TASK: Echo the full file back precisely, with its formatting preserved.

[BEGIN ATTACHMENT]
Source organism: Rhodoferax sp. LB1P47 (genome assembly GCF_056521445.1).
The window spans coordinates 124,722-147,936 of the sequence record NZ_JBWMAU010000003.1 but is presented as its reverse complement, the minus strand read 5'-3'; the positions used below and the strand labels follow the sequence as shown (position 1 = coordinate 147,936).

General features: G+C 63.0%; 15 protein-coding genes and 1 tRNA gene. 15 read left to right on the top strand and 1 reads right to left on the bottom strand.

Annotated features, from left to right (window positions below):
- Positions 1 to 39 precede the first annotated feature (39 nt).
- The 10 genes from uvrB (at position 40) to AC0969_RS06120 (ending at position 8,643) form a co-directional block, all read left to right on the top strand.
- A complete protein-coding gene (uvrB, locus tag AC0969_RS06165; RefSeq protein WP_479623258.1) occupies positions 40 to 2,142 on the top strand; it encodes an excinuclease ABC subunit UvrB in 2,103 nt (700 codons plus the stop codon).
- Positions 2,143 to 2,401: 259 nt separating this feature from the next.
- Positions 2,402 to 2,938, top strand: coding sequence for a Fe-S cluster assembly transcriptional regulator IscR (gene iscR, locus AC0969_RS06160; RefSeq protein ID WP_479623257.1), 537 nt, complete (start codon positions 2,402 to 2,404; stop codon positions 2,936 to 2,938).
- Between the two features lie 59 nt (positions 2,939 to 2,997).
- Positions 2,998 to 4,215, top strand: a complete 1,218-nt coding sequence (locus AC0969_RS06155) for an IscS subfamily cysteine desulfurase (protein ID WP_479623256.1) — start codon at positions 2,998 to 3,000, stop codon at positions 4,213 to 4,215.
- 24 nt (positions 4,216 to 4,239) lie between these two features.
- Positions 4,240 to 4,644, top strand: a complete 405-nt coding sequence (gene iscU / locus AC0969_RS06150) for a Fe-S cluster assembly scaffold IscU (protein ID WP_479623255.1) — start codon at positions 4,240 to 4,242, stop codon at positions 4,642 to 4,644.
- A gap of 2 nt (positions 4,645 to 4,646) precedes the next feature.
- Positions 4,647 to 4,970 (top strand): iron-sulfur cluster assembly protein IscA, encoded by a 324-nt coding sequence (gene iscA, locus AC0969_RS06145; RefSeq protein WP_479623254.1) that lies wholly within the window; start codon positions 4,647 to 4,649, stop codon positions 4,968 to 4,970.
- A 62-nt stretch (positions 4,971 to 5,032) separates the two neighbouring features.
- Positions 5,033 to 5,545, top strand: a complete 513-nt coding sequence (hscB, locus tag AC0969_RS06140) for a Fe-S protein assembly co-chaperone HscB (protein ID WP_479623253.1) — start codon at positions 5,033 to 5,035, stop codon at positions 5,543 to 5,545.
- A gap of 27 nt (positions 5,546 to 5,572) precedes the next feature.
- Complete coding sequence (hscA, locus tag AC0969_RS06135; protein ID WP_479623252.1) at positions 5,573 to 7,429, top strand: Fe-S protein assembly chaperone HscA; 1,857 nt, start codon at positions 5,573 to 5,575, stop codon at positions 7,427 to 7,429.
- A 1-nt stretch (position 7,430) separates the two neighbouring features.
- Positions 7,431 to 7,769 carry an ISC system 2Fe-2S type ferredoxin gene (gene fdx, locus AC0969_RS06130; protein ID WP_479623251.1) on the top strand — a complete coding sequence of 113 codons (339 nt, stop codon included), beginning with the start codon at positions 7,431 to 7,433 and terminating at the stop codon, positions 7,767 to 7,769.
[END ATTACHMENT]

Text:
Source organism: Rhodoferax sp. LB1P47 (genome assembly GCF_056521445.1).
The window spans coordinates 124,722-147,936 of the sequence record NZ_JBWMAU010000003.1 but is presented as its reverse complement, the minus strand read 5'-3'; the positions used below and the strand labels follow the sequence as shown (position 1 = coordinate 147,936).

General features: G+C 63.0%; 15 protein-coding genes and 1 tRNA gene. 15 read left to right on the top strand and 1 reads right to left on the bottom strand.

Annotated features, from left to right (window positions below):
- Positions 1 to 39 precede the first annotated feature (39 nt).
- The 10 genes from uvrB (at position 40) to AC0969_RS06120 (ending at position 8,643) form a co-directional block, all read left to right on the top strand.
- A complete protein-coding gene (uvrB, locus tag AC0969_RS06165; RefSeq protein WP_479623258.1) occupies positions 40 to 2,142 on the top strand; it encodes an excinuclease ABC subunit UvrB in 2,103 nt (700 codons plus the stop codon).
- Positions 2,143 to 2,401: 259 nt separating this feature from the next.
- Positions 2,402 to 2,938, top strand: coding sequence for a Fe-S cluster assembly transcriptional regulator IscR (gene iscR, locus AC0969_RS06160; RefSeq protein ID WP_479623257.1), 537 nt, complete (start codon positions 2,402 to 2,404; stop codon positions 2,936 to 2,938).
- Between the two features lie 59 nt (positions 2,939 to 2,997).
- Positions 2,998 to 4,215, top strand: a complete 1,218-nt coding sequence (locus AC0969_RS06155) for an IscS subfamily cysteine desulfurase (protein ID WP_479623256.1) — start codon at positions 2,998 to 3,000, stop codon at positions 4,213 to 4,215.
- 24 nt (positions 4,216 to 4,239) lie between these two features.
- Positions 4,240 to 4,644, top strand: a complete 405-nt coding sequence (gene iscU / locus AC0969_RS06150) for a Fe-S cluster assembly scaffold IscU (protein ID WP_479623255.1) — start codon at positions 4,240 to 4,242, stop codon at positions 4,642 to 4,644.
- A gap of 2 nt (positions 4,645 to 4,646) precedes the next feature.
- Positions 4,647 to 4,970 (top strand): iron-sulfur cluster assembly protein IscA, encoded by a 324-nt coding sequence (gene iscA, locus AC0969_RS06145; RefSeq protein WP_479623254.1) that lies wholly within the window; start codon positions 4,647 to 4,649, stop codon positions 4,968 to 4,970.
- A 62-nt stretch (positions 4,971 to 5,032) separates the two neighbouring features.
- Positions 5,033 to 5,545, top strand: a complete 513-nt coding sequence (hscB, locus tag AC0969_RS06140) for a Fe-S protein assembly co-chaperone HscB (protein ID WP_479623253.1) — start codon at positions 5,033 to 5,035, stop codon at positions 5,543 to 5,545.
- A gap of 27 nt (positions 5,546 to 5,572) precedes the next feature.
- Complete coding sequence (hscA, locus tag AC0969_RS06135; protein ID WP_479623252.1) at positions 5,573 to 7,429, top strand: Fe-S protein assembly chaperone HscA; 1,857 nt, start codon at positions 5,573 to 5,575, stop codon at positions 7,427 to 7,429.
- A 1-nt stretch (position 7,430) separates the two neighbouring features.
- Positions 7,431 to 7,769 carry an ISC system 2Fe-2S type ferredoxin gene (gene fdx, locus AC0969_RS06130; protein ID WP_479623251.1) on the top strand — a complete coding sequence of 113 codons (339 nt, stop codon included), beginning with the start codon at positions 7,431 to 7,433 and terminating at the stop codon, positions 7,767 to 7,769.